It’s not so much having control over that aspect but it’s more that I enjoy having an outlet for artwork that I am making and I feel there is a relation between the language I am interested in working in visually and musically with a focus on texture and density. Especially the charcoal work I’ve been doing lately makes sense to me as a compliment to the mood of the music.
Your mix for our Groove podcast fuses Ambient tunes by Avantgarde composers like Ekkehard Ehlers with more contemporary sound art by Jan Jelinek or Klara Lewis. What was your concept for this mix?
There wasn’t really any big concept behind the mix. I had a general vibe in mind and a couple of pieces or artists I knew I wanted to include and went from there. That Klara Lewis record is a recent discovery I’ve really been loving a lot. Without really thinking about it I ended up including a couple of other kranky artists as well.
The mix ends on a poem by Claudia Rankine which deals with police violence towards Black people which creates a stark contrast to the rather soothing sounds before. Why did you include that particular piece and why exactly at the very end of the mix?
There were a couple of reasons I included that piece. One is that reading her work, especially Citizen, in the past year or two was something that weighed heavily on my mind and my thinking in terms of some of the music I made for this record and just the world in general. Secondly, I thought that the soundtrack for that piece – which I believe was made by her husband John Lucas, the audio is from a video that they collaborated on – fit well in the overall sound world that the mix had constructed. And thirdly, I put it there to raise that exact question: Was the previous music “soothing”? Does it really have nothing to say about the world? Or is there something in this sort of sound world that can or does suggest something deeper in terms of its interaction with us and the world at large? I personally am aiming for that more than for something that is “soothing”.
When Bandcamp announced that it would donate all of its proceeds on February 3rd to ACLU, you uploaded a collection of unreleased tracks called A Serious Thing to support the cause and donate money from your own sales as well. Which options do Indie artists from the US have these days to get politically involved under a government that cuts funding for the arts and geopolitically isolates itself?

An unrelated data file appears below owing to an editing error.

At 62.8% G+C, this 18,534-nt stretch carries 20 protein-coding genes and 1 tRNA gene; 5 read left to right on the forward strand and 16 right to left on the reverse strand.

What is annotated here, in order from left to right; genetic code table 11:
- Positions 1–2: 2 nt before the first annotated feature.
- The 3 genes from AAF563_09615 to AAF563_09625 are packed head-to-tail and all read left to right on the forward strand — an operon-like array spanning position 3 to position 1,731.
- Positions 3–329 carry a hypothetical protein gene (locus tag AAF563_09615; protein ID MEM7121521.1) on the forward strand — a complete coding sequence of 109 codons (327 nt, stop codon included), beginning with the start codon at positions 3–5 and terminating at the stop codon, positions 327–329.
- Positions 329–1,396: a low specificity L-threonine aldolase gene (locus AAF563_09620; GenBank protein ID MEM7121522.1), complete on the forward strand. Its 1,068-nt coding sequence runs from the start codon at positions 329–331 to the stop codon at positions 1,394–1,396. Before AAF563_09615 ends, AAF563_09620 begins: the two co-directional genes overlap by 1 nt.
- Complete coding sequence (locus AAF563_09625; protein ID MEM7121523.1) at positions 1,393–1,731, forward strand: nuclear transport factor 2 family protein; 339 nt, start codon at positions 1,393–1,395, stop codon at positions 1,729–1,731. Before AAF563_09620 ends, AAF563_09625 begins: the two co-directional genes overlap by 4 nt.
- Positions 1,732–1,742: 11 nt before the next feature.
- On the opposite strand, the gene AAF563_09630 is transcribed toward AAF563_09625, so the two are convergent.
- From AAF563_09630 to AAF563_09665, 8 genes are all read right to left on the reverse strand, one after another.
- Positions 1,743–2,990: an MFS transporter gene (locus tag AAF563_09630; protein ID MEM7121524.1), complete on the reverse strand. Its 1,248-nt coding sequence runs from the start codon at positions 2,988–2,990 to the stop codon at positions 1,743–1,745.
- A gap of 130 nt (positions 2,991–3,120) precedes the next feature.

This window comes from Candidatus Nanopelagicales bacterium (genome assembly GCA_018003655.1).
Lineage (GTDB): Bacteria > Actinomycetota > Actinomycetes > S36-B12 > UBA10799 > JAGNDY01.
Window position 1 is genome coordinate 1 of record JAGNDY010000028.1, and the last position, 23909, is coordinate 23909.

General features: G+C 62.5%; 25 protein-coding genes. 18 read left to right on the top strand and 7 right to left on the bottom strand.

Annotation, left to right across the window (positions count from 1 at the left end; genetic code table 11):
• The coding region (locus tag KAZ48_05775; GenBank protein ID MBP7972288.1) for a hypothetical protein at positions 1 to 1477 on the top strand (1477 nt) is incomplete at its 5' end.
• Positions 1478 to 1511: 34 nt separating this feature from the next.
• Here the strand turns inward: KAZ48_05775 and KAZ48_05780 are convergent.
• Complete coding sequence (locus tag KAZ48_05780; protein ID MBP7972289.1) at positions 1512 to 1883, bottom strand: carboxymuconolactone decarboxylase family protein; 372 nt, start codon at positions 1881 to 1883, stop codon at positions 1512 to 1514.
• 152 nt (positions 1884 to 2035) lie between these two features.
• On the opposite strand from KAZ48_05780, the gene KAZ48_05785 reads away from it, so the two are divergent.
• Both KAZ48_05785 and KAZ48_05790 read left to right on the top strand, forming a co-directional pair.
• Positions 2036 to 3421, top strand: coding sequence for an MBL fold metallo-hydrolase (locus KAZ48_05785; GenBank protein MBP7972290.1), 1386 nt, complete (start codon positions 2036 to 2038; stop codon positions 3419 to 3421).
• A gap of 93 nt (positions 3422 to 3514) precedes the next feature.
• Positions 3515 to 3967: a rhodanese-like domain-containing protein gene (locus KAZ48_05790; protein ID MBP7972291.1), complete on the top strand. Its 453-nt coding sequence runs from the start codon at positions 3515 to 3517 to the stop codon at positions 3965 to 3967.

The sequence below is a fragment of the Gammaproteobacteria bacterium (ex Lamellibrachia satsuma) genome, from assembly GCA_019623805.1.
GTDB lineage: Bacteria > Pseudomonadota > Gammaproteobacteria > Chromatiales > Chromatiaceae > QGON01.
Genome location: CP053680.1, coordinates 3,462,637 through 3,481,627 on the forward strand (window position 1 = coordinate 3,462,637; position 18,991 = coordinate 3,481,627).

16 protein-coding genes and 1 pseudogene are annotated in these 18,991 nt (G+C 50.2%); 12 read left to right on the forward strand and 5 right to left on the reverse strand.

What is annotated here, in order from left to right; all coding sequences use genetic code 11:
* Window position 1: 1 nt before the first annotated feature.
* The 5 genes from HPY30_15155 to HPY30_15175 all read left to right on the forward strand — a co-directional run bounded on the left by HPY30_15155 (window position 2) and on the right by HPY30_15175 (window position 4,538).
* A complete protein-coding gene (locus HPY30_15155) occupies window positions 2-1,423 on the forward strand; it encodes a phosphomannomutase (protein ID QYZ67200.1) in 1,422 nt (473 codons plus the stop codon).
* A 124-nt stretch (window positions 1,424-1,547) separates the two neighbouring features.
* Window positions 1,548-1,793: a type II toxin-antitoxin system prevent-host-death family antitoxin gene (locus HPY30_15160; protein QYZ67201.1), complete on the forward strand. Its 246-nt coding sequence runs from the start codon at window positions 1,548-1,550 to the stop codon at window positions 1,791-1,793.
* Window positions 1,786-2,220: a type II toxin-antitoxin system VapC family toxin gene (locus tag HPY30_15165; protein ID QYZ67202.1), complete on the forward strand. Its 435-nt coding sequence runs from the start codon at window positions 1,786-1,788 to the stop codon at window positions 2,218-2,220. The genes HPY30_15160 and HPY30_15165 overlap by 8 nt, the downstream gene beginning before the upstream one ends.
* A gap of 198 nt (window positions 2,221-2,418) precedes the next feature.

I can’t say that I have any real answers to that one. All of us will have to figure out what that means for ourselves and collectively, but I figured the little I could do for now was to go through my archives and put some music out there that wouldn’t have been available otherwise and hopefully raise a little bit of money for some people trying to help make my country and the world a better place – or keep it from becoming an even worse place.
Last but not least: What are your plans for 2017? You only seldomly perform live, will this change in the foreseeable future?
I would love to play more live it just hasn’t really happened much yet. I guess but I have a few things coming up. A brief trip to the West Coast, a few shows in the Midwest later in spring, hopefully some things around New York after that and then I’ll see. I would love to play overseas at some point this year if that happens so I’m going to see if I can make that work!
Stream: Earthen Sea – Groove Podcast 94
01. Hazard – Stile
02. Klara Lewis – Want
03. Stephan Mathieu – To Describe the George Washington Bridge
04. Slow Walkers – The Flood
05. 154 – Apricot
06. Ekkehard Ehlers – Plays John Cassavettes Pt 1
07. Third Eye Foundation – Donald Crowhurst
09. Jan Jelinek – Moire (Piano & Organ)
10. Earthen Sea – Horizon Of Thinking
11. Rob Mazurek – Waxing Crescent #1
12. Vladislav Delay – Ele
13. Chris Herbert – Chlorophyl
14. Anjou – Readings
15. Claudia Rankie/John Lucas – Stop and Frisk